This month the most diverse United States Congress in history was sworn into office. Bostonians elected the first African-American woman ever to represent the city, and Michigan and Minnesota elected the first Muslim women. Today 131 women hold national office, the highest number ever. Nancy Pelosi has resumed her role as speaker of the house. And there are at least three U.S. senators—Elizabeth Warren, Kamala Harris, Kirsten Gillenbrand—poised to declare themselves candidates for president in 2020, which is, not coincidentally, the 100th anniversary of the Constitution’s 19th Amendment granting women the right to vote.
Earning that right to vote was not easy. The “suffragette” protest moved in parallel motion in Great Britain and the Unites States. It began in the late 19th century with peaceful means such as canvassing, lecturing, and writing to political leaders. By the first decades of the 20th century, women in Great Britain took a more confrontational approach—heckling politicians, smashing windows, setting fires, and engaging in other acts of civil disobedience, including hunger strikes.
The British movement received great inspiration from the composer Sir Hubert Parry and his wife, Maude, who were ardent supporters. At the height of the First World War in 1916, Parry was asked by a friend to compose a song supporting the “Fight for Right” movement, rallying the army and inspiring British citizens to strengthen their resolve in the war effort against the Germans, British musicologist Jeremy Dibble wrote. Parry chose the text—‘Jerusalem,’ by William Blake—an aspirational poem celebrating universal human values. The song became an instant hit and was performed frequently over the next few years, including at several suffrage events, according to The Guardian.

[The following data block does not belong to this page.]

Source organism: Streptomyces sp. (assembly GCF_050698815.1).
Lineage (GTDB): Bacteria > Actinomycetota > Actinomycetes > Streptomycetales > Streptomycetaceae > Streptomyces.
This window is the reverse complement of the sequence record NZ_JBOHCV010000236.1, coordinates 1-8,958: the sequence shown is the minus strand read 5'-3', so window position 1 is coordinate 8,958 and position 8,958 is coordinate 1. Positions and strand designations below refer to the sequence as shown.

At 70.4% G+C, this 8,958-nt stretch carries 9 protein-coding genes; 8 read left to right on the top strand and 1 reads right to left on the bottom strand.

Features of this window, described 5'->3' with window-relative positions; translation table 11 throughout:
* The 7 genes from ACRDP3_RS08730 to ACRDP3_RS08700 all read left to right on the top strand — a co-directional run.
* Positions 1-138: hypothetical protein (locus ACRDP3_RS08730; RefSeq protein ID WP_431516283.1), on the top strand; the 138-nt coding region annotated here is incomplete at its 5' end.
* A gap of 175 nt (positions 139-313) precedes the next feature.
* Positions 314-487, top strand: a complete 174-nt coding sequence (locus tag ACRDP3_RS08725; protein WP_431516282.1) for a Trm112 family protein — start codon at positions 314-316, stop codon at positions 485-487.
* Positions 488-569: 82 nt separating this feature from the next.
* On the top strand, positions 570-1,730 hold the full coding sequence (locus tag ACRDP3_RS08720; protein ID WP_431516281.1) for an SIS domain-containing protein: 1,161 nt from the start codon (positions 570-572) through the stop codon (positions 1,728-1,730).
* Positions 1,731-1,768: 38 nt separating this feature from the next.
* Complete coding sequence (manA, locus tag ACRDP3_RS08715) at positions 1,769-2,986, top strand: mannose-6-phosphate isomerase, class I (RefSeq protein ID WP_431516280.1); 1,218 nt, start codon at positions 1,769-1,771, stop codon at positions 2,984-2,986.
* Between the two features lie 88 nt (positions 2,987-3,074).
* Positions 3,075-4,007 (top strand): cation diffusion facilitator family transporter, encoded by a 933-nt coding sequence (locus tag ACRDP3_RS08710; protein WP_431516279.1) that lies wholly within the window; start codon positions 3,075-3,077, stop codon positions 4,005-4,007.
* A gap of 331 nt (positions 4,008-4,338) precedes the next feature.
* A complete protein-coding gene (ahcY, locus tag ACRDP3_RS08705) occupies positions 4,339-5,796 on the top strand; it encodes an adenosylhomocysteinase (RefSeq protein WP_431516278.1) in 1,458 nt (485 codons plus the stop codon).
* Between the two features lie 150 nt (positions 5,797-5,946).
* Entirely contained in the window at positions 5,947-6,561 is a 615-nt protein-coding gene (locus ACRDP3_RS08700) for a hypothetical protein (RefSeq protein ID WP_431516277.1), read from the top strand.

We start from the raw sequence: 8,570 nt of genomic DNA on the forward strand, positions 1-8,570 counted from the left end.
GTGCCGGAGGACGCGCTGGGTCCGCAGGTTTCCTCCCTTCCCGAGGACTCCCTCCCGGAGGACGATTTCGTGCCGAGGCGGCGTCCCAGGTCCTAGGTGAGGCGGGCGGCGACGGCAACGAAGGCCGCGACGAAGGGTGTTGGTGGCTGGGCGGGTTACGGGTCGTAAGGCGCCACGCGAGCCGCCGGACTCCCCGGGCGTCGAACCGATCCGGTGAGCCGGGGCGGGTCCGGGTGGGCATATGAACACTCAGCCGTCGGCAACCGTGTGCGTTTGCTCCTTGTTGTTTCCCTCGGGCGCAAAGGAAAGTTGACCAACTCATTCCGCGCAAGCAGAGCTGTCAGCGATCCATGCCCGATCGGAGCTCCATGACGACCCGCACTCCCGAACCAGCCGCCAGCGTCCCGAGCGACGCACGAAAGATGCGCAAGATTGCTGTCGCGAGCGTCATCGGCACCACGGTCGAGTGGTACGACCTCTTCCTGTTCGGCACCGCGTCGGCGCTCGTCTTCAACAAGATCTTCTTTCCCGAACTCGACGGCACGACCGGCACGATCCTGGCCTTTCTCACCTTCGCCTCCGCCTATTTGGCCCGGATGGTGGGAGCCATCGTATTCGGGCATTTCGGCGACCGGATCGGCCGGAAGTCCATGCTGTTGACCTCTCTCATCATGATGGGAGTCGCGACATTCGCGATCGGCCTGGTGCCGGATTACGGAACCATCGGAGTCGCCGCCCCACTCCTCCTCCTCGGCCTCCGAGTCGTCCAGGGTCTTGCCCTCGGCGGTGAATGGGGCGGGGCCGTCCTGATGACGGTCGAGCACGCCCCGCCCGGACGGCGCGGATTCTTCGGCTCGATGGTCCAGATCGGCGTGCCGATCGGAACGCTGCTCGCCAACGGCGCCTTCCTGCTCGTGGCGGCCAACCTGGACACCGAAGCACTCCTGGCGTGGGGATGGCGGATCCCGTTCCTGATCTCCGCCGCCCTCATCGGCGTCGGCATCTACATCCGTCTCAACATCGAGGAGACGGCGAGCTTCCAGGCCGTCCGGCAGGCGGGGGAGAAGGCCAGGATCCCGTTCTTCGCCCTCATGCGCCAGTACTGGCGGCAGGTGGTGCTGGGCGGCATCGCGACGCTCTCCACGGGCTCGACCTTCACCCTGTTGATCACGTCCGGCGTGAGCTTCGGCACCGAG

“The sound of ‘Jerusalem’ when the audience joined in was tremendous,” noted Parry. Leaders of the suffrage movement thought it should become the hymn for the Women Voters organization. Parry enthusiastically agreed: “People seem to enjoy singing it. And having the vote ought to diffuse a good deal of joy, too. So they would combine happily.” As ‘Jerusalem’ evolved into the new rallying cry for the British movement, women on this side of the Atlantic noticed. When American suffragettes began singing the tune, the compelling text and stirring music attracted many educators of young women. It was adopted as the school song by the Buckingham School as well as several other girls’ schools on the east coast.
From the Browne and Nichols School, we received our noble knight, a symbol of courage and competitiveness. From the Buckingham School, we received our school song, ‘Jerusalem,’ a tune that inspired women in both Britain and the U.S. a century ago. These ambitious women unsheathed “arrows of desire,” they did “not cease from mental fight, or “let the sword sleep in [their] hand…until [they had] built” their own version of ‘Jerusalem’—a country where women had the right to vote and where today, in the United States, we just elected more women to Congress than ever before in our history.
US Music Teacher Joseph Horning